I am a retired business woman and after some courses in teaching ESL and receiving a certificate I took a position in Prague at a language school run by the State. I found the students in general very inattentive, some were disruptive (maybe because I was older) but I knew two Australians who had the same experiences as I did. The hours offered for working were changed to less hours and the pay was not good – you really need some extra money to cover your expenses. There is always a great possibility for private lessons but they don’t pay too much. Nobody helped me to find accommodation (my son works in Prague and finally found me a small apartment). If you are a foreigner the landlords will always increase the rent – unless the school has accommodation for you. Many of the positions are outside the city. There is not much to do, however, unless you find a position in a city, and besides Prague, there are not too many of them. I stayed 8 months and then returned home. Of course if you are a young person it might be a different experience. The Czechs don’t care for Americans very much and blame us for all the evils in the world!!! Prague is a beautiful city full of history, they have modern cinemas and the public transportation is excellent. If you have any questions you can email me at liverpoolmomtwo@msn.com.

  3. Siddharta

    I was in Prague 93-95 on a crap salary with quite a bit of free time and an open mind. I still have a sympathy for Czechs and things Czech. Cheap life if you keep out of the centre and the ex-pat haunts. Lots of good music and cultural life and some great people if you can ignore the drunks and keep a positive outlook and learn to get your tongue around consonant clusters and haceks. Moravia was even better. Slovakia has pluses and minuses over Czech. I also have fond memories of Slovakia and Slovaks. Real snow – one crystal seen with a blue-sky-backdrop. Hills and forests – great territory for cross country. Czech beer #1… Czech and Slovak food the worst of anywhere I have lived. But if you are not worried about paying a mortgage or an ex-wife back home, you can have a rewarding time in the former CZ. Czech students? – pussycats. Don’t teach anywhere else if you cannot manage Hesky Czesky.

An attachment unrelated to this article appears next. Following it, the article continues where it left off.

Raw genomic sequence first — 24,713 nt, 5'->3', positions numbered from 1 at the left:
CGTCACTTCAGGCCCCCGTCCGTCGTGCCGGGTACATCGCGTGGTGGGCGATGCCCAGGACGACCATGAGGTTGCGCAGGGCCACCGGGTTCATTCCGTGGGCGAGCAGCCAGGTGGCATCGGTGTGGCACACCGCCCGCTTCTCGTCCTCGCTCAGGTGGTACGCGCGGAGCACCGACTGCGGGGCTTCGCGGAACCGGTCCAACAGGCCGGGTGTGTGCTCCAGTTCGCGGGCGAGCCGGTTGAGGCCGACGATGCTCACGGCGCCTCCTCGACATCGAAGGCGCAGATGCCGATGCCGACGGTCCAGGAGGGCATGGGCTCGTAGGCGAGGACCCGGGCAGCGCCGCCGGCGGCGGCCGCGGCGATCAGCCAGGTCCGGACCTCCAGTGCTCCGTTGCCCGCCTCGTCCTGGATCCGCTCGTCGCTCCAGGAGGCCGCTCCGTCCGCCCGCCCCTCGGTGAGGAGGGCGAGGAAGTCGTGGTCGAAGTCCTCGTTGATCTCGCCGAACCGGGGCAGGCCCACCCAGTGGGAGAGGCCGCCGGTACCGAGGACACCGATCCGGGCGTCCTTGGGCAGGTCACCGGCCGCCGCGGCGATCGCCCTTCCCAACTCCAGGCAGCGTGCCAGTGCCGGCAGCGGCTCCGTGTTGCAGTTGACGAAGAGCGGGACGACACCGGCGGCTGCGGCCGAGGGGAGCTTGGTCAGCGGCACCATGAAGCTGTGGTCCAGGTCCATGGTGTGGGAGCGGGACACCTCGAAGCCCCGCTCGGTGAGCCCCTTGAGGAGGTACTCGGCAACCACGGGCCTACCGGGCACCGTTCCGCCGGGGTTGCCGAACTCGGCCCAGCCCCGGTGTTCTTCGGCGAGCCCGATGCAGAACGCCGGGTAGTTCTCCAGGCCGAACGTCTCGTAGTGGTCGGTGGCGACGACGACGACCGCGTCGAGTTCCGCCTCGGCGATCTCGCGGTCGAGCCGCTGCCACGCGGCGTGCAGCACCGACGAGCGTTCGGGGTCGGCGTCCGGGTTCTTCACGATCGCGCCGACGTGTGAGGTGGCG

4. Laurence

    Before you teach in the Czech Republic, be prepared. Czech students know how to study languages, and compared to English speaking people have a good knowledge of their own language! They can easily see through “teachers” who do not know how to really teach, and the country is full of these people who give native speaker teachers a bad name. Do not work without proper documentation, permits etc. You could well find that you will not be paid, as only cowboy schools will employ people illegally. Non-EU citizens can be deported for working without papers, which takes months to sort out before arriving. For example, Canadians have to wait 4 months for clearance. Like every country there are good and bad people, but in general if you respect the people and the culture, they will do the same to you. Good teachers are respected and can earn good money. Regarding red tape, just smile and try not to get angry in state offices.

  5. Adela